|Rev. Joseph Miller Poledore was born from the union of the late Jerry and Kezia Pole-dore on March 31, 1898 in Jeanerctte, Louisiana. He died December 19, 1990. He was preceded in death by Laura Poledore, his lovely and devoted wife of fifty-four years. From the union of this holy matrimony six children were born; four daughters, Mrs. Melvina Taylor, Mrs. Mildred Brown, Mrs. Glara Daniel, Mrs. Linda Rubbins; two sons, Mr. Memphis Poledore and Mr. Jerry Poledore.
Miller Polodore attended the public schools of Saint Mary Parish and lived his entire life in the area known as “Four Corners.” Miller was baptized in 1923 by the late Rev. Kellogg Mitchell of Saint John Baptist Church in Four Corners.
A few years after his baptism, Miller felt the call by God to preach God’s word. He answered the call in 1926 as a Baptist minister in Saint John Baptist Church of Four Corners. He ministered there for four years. In 1930, Miller felt an inward call to change denomination. He transferred his membership from Saint John Baptist Church to Saint Paul Methodist Church in Jeanerette, Louisiana and there he began his seminary studies at Gulfside, Mississippi.
He received his license to preach in 1932, his deacon order was conferred upon him in 1948 and in 1958 he was ordained an elder in The Louisiana Annual Conference.
During his tenure as a minister some of the churches he served were: Union (Four Corners), Saint Matthew (Patoutville), Walmsley (Morgan City), Mason (Berwick), Godman (Charenton) and Mount Zion (Freetown).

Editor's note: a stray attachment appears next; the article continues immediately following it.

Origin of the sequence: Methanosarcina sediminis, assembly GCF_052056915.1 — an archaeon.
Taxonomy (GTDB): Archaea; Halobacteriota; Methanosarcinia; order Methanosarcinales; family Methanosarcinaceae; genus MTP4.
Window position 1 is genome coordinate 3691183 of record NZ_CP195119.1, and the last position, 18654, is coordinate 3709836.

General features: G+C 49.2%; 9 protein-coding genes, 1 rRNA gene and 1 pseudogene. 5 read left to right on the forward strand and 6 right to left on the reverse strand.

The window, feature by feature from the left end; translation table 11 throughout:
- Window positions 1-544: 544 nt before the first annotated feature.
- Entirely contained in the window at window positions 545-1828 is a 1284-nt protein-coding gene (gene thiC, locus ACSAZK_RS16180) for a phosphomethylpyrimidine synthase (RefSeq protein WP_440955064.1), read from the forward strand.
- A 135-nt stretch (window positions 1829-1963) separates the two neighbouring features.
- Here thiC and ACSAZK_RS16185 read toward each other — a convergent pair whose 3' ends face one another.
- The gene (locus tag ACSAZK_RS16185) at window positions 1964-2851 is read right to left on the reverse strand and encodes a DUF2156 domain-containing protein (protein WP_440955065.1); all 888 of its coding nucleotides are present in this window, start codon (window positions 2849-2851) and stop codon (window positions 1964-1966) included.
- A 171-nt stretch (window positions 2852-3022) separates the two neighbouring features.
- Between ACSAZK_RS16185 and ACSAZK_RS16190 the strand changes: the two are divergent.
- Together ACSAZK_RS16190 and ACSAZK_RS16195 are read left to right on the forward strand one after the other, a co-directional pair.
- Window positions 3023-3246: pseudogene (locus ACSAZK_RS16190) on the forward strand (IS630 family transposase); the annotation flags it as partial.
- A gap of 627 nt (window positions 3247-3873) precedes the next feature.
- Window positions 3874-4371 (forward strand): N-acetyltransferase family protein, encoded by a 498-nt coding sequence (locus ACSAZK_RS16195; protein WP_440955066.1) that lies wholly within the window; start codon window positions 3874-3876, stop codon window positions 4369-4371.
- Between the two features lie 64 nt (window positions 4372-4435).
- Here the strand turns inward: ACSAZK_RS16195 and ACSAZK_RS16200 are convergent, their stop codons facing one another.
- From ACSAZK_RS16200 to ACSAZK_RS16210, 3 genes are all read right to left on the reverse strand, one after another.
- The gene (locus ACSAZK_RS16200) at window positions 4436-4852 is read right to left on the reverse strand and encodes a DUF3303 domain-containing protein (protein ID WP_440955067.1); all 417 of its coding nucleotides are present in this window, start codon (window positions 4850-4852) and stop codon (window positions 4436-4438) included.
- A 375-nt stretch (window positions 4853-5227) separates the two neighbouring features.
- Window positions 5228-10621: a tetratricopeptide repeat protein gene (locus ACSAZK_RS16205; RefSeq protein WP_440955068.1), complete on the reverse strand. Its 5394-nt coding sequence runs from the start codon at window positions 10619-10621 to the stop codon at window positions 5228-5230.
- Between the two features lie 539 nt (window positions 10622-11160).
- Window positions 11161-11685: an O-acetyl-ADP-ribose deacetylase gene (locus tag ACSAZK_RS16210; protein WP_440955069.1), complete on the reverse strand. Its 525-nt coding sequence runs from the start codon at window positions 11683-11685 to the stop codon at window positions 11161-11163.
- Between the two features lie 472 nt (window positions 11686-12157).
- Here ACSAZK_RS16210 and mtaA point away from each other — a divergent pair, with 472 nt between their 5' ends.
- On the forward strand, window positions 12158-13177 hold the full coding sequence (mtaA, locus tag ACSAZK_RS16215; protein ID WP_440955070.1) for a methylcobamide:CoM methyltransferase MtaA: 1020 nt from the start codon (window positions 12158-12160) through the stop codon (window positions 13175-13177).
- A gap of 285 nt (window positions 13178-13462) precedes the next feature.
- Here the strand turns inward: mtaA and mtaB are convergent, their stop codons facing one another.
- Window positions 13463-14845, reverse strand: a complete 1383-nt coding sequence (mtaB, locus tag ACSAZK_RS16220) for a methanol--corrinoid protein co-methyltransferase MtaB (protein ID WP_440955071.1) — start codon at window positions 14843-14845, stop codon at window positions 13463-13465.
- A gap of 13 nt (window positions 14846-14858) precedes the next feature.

During his ministry as a pastor, Rev. Miller Poledore also worked at Sterling Sugar Mill in Franklin, LA; he worked as a farmer and he also worked at Black Carbon Plant in Louise, LA., from which he retired in the late 60s.
Rev. Poledore was loved, respected and appreciated by most people who knew him because he was never too busy to give of himself to the needs of others. Those who knew him well in the community in which he lived and the communities which he served as pastor called him “Pop” because he became the spiritual father of the communities which he served.
To his wife he was a faithful, good and devoted husband; to his children he was a father and a very special kind of father because he was a provider and a counselor. And most of all he was there when needed to answer their many calls and cries.
He retired from the Louisiana Annual Conference of The United Methodist Church in the mid or early 70s, but remained a preacher of God’s word until his death. He served as pastor emeritus of Mount Zion, the charge from which he retired. He preached and rendered services to the church and community until his death as pastor emeritus.
In our conversations he would always end with these words, and I quote, “I know that the time won’t be too long before I go home to meet my God.” This reminded me so much of the words of Paul, when he said, “I have fought a good fight, I have finished my course, I have kept the faith; Henceforth there is laid up for me a crown of righteousness, which the Lord, the righteous judge, shall give me at that day; and not to me only, but unto all them that love his appearing.” (II Timothy 4:7-8)
|Source: Journal Louisiana Conference, 1991, p. 246 By Fulton A. Raymond, Sr.|